Employer makes leave of absence permanent

Knew senior manager’s job was at risk when it executed agreement: Alberta court

An Alberta senior manager whose position was eliminated while he was on a six-month leave of absence deserves 22 months’ pay in lieu of notice, plus $20,000 in punitive damages for his employer’s conduct, the Alberta Court of Queen’s Bench has ruled.

Hans Jonasson, 59, was hired in 1992 by an Alberta oil and gas company that was later acquired by Calgary-based oil and gas company Nexen. He worked in reservoir engineering and in 2011, he completed a posting in the United Kingdom, then took a two-month leave of absence before returning to his job as a senior manager in Calgary.

In early 2013, Nexen hired a consultant to assess its senior management ranks, who determined the company was top-heavy and certain levels of management should be cut — including many people in Jonasson’s pay grade.

Around the same time, Nexen was acquired by an international corporation and became a wholly owned subsidiary.

In May 2013, Jonasson considered retiring or taking a leave of absence. He met with a member of human resources to discuss his options.

The HR member told him that with the uncertainty of the corporate takeover, there was no guarantee Jonasson would have a job to return to.

The HR member was aware Nexen was considering cutting senior staff, but didn’t mention it to Jonasson as it was in the early stages and only a small group of top-level managers knew about it.

In late May, an executive held a meeting in which he expressed optimism about the takeover, noting that the new parent corporation placed a high priority on the research and development of the group. However, the next month, Nexen’s executive team decided senior management ranks should be reduced by 24 per cent.

In the meantime, Jonasson requested and was approved for a leave of absence from Oct. 1, 2013, to April 1, 2014. He and the vice-president — neither of whom were yet aware of the impending cuts — signed a leave of absence agreement that stated Nexen would “make reasonable efforts to find me a suitable role within the organization upon my return to active duty,” though the company “is under no obligation to return me to my original position or one of equivalent level.”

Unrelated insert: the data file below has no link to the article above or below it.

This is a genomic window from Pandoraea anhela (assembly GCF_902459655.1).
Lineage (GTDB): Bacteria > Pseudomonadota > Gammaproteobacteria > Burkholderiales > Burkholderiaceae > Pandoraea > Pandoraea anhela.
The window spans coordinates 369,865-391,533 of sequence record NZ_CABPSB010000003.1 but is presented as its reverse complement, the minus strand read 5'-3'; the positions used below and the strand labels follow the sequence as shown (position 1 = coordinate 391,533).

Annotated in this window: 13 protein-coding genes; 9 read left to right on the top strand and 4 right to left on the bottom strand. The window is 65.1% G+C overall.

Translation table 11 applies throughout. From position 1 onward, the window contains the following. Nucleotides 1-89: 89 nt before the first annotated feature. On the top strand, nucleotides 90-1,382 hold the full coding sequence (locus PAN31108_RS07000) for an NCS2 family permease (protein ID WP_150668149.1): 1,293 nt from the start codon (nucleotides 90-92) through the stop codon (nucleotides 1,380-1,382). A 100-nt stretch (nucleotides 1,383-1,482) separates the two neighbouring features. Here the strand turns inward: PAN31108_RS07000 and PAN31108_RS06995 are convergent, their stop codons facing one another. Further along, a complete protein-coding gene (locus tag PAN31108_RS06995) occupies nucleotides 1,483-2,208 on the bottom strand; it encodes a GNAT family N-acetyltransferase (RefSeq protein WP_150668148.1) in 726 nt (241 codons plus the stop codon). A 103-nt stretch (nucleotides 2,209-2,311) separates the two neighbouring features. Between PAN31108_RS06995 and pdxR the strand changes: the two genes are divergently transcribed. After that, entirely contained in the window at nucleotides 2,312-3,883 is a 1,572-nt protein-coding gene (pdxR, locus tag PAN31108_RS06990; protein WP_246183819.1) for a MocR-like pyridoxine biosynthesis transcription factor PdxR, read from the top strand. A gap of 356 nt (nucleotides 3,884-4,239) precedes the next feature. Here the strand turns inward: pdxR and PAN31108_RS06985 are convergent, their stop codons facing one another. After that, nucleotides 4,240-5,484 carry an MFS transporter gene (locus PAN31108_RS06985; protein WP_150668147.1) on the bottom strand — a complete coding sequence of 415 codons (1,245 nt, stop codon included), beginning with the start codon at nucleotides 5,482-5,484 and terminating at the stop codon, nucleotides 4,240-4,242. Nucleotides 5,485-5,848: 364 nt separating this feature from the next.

The agreement further stipulated that if a suitable role wasn’t found or Jonasson declined such an offer, Nexen would consider him to have resigned and he would not be eligible for “any severance, termination payment, bonus, or any other provision, including any company-sponsored benefits.”

Shortly before Jonasson went on leave, HR began identifying senior managers who could potentially be cut, and Jonasson’s name was on the list.

Jonasson began his leave on Oct. 1 and Nexen divided his job responsibilities among other employees. Jonasson remained on the cut list and the company tried to find placements for some of the individuals on the list, but made no special efforts for Jonasson.

It also became apparent while Jonasson was on leave that the company could function without him, so when the final cut list was determined in January 2014, Jonasson’s name was on it.

Nexen decide to officially cut Jonasson’s position on April 1, the day he was scheduled to return from his leave of absence. The vice-president called Jonasson in Arizona — where he was spending his leave — on March 3 to tell him his employment would end as of April 1 with no severance payment, as the company treated it as a deemed resignation under the leave of absence agreement.

Jonasson was surprised since the leave of absence agreement required Nexen to make a reasonable effort to find him a position upon his return. He contacted several people at Nexen to find out what happened and if he had been considered for other positions.

The court found the leave of absence agreement wasn’t binding, as Nexen was aware that deep cuts to management were pending, while Jonasson was not.

The company also knew Jonasson’s name was on the cut list before he left on his leave of absence and it was likely no efforts to find him a role would be successful, but it said nothing — and in fact it took steps to keep the news secret until it was ready to reveal its plans to employees, said the court.

The leave of absence agreement’s allowance for a deemed resignation against Jonasson’s wishes also resulted in him retroactively waiving his entitlement to notice and severance “under circumstances unknown to the employee,” said the court.

This made the agreement contrary to Alberta’s Employment Standards Code and, therefore, void.

Considering Jonasson’s age, 22 years of service, the importance of his position, and the limited transferability of his recent experience and knowledge — his final three years at Nexen were spent developing a new technology that wasn’t ready for field use — the court determined Jonasson was entitled to 23 months’ notice.

In addition to liability for the notice period, Nexen was ordered to pay Jonasson $20,000 in punitive damages — a “little more than nominal” amount for Nexen’s conduct that wasn’t malicious, but “displayed an outrageous degree of negligence” toward Jonasson — “just sufficient to send a message of denunciation and deterrence,” said the court.

For more information, see:

Jonasson v. Nexen, 2018 CarswellAlta 1907 (Alta. Q.B.).

Jeffrey R. Smith is the editor of Canadian Employment Law Today. For more, visit www.employmentlawtoday.com.

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